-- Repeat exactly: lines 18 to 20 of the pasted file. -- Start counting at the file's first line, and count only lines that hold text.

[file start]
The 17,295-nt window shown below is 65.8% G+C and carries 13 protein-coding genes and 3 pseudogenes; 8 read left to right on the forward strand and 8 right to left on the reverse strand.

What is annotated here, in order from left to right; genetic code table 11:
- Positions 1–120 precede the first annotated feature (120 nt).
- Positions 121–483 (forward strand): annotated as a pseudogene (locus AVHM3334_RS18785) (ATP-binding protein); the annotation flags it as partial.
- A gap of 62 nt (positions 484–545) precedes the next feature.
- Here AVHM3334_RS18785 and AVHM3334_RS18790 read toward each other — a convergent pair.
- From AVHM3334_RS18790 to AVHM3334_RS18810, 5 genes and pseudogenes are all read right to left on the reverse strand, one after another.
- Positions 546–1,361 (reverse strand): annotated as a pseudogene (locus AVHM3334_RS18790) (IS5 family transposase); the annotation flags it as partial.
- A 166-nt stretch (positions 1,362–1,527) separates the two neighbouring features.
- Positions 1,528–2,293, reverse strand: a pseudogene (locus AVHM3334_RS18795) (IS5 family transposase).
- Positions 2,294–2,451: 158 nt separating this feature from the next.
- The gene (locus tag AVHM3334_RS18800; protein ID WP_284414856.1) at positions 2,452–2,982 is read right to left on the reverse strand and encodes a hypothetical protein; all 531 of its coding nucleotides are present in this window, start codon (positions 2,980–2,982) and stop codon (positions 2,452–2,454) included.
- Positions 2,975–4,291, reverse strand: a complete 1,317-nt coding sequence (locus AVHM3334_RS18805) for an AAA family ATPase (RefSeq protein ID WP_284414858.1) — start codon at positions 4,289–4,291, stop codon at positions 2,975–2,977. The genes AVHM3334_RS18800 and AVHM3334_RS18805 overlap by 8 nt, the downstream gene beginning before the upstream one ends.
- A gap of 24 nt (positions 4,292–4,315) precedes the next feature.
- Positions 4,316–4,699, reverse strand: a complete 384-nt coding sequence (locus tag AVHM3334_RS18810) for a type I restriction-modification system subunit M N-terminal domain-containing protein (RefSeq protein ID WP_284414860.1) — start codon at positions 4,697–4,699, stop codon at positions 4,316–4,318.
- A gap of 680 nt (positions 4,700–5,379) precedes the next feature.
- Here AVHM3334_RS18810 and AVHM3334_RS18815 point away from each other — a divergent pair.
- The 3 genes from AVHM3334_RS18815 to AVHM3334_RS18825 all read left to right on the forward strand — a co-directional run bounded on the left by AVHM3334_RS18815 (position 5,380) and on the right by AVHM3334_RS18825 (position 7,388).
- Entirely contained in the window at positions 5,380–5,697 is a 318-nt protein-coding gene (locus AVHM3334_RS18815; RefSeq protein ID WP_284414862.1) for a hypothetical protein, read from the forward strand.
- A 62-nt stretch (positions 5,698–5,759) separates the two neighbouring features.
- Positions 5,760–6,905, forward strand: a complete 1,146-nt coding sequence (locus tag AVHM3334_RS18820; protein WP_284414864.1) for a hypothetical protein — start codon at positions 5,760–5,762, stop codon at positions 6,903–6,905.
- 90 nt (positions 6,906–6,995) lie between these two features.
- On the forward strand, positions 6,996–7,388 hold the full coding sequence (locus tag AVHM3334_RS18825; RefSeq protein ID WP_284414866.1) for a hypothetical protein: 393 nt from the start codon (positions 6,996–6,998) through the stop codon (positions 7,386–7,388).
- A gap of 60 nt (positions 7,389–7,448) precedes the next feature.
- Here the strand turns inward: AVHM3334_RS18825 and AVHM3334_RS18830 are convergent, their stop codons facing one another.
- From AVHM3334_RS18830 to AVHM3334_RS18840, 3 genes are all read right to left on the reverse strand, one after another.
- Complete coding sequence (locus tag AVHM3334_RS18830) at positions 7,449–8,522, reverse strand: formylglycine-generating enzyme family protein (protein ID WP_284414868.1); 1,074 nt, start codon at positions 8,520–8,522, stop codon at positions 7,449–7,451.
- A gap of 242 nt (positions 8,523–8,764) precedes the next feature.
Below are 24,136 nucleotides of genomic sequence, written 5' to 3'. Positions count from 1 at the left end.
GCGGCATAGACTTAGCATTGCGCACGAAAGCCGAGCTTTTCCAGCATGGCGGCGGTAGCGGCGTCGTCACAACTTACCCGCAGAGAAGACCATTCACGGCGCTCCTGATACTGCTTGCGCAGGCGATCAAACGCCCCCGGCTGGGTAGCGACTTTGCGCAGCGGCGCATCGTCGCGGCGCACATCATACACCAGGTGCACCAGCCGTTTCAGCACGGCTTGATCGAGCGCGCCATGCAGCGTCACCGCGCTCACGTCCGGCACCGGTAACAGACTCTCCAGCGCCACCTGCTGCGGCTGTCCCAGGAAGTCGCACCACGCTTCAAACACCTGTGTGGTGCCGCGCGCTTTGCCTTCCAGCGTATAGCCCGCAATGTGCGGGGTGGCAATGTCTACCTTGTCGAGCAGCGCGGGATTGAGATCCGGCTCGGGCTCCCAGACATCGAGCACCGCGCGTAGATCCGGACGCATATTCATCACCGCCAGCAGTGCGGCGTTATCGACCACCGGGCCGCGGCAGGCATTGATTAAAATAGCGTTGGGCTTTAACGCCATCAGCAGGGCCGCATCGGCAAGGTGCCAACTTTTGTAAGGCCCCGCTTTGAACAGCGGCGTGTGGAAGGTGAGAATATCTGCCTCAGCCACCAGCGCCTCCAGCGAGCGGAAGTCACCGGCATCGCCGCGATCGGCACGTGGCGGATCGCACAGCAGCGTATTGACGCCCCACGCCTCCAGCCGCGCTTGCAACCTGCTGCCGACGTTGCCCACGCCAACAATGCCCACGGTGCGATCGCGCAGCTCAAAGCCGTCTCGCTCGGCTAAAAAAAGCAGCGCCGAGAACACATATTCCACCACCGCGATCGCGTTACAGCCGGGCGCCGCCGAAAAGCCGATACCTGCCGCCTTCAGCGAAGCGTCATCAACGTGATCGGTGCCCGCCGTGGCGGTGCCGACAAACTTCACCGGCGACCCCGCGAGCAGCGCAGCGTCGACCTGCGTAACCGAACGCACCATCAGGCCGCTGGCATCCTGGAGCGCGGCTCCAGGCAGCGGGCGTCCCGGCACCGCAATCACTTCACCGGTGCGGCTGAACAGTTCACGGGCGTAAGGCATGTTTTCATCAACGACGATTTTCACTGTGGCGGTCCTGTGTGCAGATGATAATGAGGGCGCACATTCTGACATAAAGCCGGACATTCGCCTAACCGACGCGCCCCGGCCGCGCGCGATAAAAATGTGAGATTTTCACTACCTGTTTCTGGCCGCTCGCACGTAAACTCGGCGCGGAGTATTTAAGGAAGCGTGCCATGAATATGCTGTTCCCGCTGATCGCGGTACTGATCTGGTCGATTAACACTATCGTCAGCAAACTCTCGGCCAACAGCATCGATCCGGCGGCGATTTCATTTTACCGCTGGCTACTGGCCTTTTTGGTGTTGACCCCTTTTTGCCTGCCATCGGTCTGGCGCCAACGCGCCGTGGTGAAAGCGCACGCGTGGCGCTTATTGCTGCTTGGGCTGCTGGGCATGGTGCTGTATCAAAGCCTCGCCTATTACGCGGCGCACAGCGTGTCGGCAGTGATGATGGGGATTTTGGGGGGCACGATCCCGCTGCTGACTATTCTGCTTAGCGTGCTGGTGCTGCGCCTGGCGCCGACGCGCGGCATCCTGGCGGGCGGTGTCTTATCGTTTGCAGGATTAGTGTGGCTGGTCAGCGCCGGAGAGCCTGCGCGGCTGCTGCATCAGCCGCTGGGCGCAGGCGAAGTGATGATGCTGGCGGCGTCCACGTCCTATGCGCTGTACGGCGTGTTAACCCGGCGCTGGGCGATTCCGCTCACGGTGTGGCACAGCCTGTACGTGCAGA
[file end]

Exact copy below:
- The 3 genes from AVHM3334_RS18815 to AVHM3334_RS18825 all read left to right on the forward strand — a co-directional run bounded on the left by AVHM3334_RS18815 (position 5,380) and on the right by AVHM3334_RS18825 (position 7,388).
- Entirely contained in the window at positions 5,380–5,697 is a 318-nt protein-coding gene (locus AVHM3334_RS18815; RefSeq protein ID WP_284414862.1) for a hypothetical protein, read from the forward strand.
- A 62-nt stretch (positions 5,698–5,759) separates the two neighbouring features.